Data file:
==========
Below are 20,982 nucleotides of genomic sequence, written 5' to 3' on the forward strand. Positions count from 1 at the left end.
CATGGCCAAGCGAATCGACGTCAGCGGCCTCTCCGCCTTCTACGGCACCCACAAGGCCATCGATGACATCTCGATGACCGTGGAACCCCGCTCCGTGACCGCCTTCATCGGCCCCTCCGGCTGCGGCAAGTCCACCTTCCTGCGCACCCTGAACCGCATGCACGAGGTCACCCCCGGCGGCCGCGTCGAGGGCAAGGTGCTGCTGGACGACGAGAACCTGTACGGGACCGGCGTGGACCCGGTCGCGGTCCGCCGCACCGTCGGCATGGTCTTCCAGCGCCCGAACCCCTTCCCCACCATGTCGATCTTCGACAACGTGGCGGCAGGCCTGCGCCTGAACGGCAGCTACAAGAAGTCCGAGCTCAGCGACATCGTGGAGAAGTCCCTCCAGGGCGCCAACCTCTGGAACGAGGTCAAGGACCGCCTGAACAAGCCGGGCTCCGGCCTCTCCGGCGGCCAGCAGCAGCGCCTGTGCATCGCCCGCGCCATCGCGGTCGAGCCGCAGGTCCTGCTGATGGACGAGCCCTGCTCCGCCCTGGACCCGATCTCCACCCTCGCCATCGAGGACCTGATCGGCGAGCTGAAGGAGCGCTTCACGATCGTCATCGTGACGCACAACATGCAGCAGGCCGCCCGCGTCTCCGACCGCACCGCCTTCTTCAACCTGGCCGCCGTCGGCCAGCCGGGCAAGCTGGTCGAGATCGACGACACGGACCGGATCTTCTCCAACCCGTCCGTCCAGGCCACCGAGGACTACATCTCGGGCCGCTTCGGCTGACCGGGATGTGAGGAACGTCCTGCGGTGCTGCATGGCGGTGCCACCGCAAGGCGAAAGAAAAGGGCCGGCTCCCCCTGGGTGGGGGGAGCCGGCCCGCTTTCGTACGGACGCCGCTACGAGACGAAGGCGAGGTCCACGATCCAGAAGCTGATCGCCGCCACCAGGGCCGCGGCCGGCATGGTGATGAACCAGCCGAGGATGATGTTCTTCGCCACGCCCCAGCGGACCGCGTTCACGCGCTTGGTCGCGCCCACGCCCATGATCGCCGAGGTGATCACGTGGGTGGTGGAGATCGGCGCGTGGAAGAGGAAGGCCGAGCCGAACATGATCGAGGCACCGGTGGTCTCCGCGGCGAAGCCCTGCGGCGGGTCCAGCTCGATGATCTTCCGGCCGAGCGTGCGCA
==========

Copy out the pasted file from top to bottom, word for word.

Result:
Below are 20,982 nucleotides of genomic sequence, written 5' to 3' on the forward strand. Positions count from 1 at the left end.
CATGGCCAAGCGAATCGACGTCAGCGGCCTCTCCGCCTTCTACGGCACCCACAAGGCCATCGATGACATCTCGATGACCGTGGAACCCCGCTCCGTGACCGCCTTCATCGGCCCCTCCGGCTGCGGCAAGTCCACCTTCCTGCGCACCCTGAACCGCATGCACGAGGTCACCCCCGGCGGCCGCGTCGAGGGCAAGGTGCTGCTGGACGACGAGAACCTGTACGGGACCGGCGTGGACCCGGTCGCGGTCCGCCGCACCGTCGGCATGGTCTTCCAGCGCCCGAACCCCTTCCCCACCATGTCGATCTTCGACAACGTGGCGGCAGGCCTGCGCCTGAACGGCAGCTACAAGAAGTCCGAGCTCAGCGACATCGTGGAGAAGTCCCTCCAGGGCGCCAACCTCTGGAACGAGGTCAAGGACCGCCTGAACAAGCCGGGCTCCGGCCTCTCCGGCGGCCAGCAGCAGCGCCTGTGCATCGCCCGCGCCATCGCGGTCGAGCCGCAGGTCCTGCTGATGGACGAGCCCTGCTCCGCCCTGGACCCGATCTCCACCCTCGCCATCGAGGACCTGATCGGCGAGCTGAAGGAGCGCTTCACGATCGTCATCGTGACGCACAACATGCAGCAGGCCGCCCGCGTCTCCGACCGCACCGCCTTCTTCAACCTGGCCGCCGTCGGCCAGCCGGGCAAGCTGGTCGAGATCGACGACACGGACCGGATCTTCTCCAACCCGTCCGTCCAGGCCACCGAGGACTACATCTCGGGCCGCTTCGGCTGACCGGGATGTGAGGAACGTCCTGCGGTGCTGCATGGCGGTGCCACCGCAAGGCGAAAGAAAAGGGCCGGCTCCCCCTGGGTGGGGGGAGCCGGCCCGCTTTCGTACGGACGCCGCTACGAGACGAAGGCGAGGTCCACGATCCAGAAGCTGATCGCCGCCACCAGGGCCGCGGCCGGCATGGTGATGAACCAGCCGAGGATGATGTTCTTCGCCACGCCCCAGCGGACCGCGTTCACGCGCTTGGTCGCGCCCACGCCCATGATCGCCGAGGTGATCACGTGGGTGGTGGAGATCGGCGCGTGGAAGAGGAAGGCCGAGCCGAACATGATCGAGGCACCGGTGGTCTCCGCGGCGAAGCCCTGCGGCGGGTCCAGCTCGATGATCTTCCGGCCGAGCGTGCGCA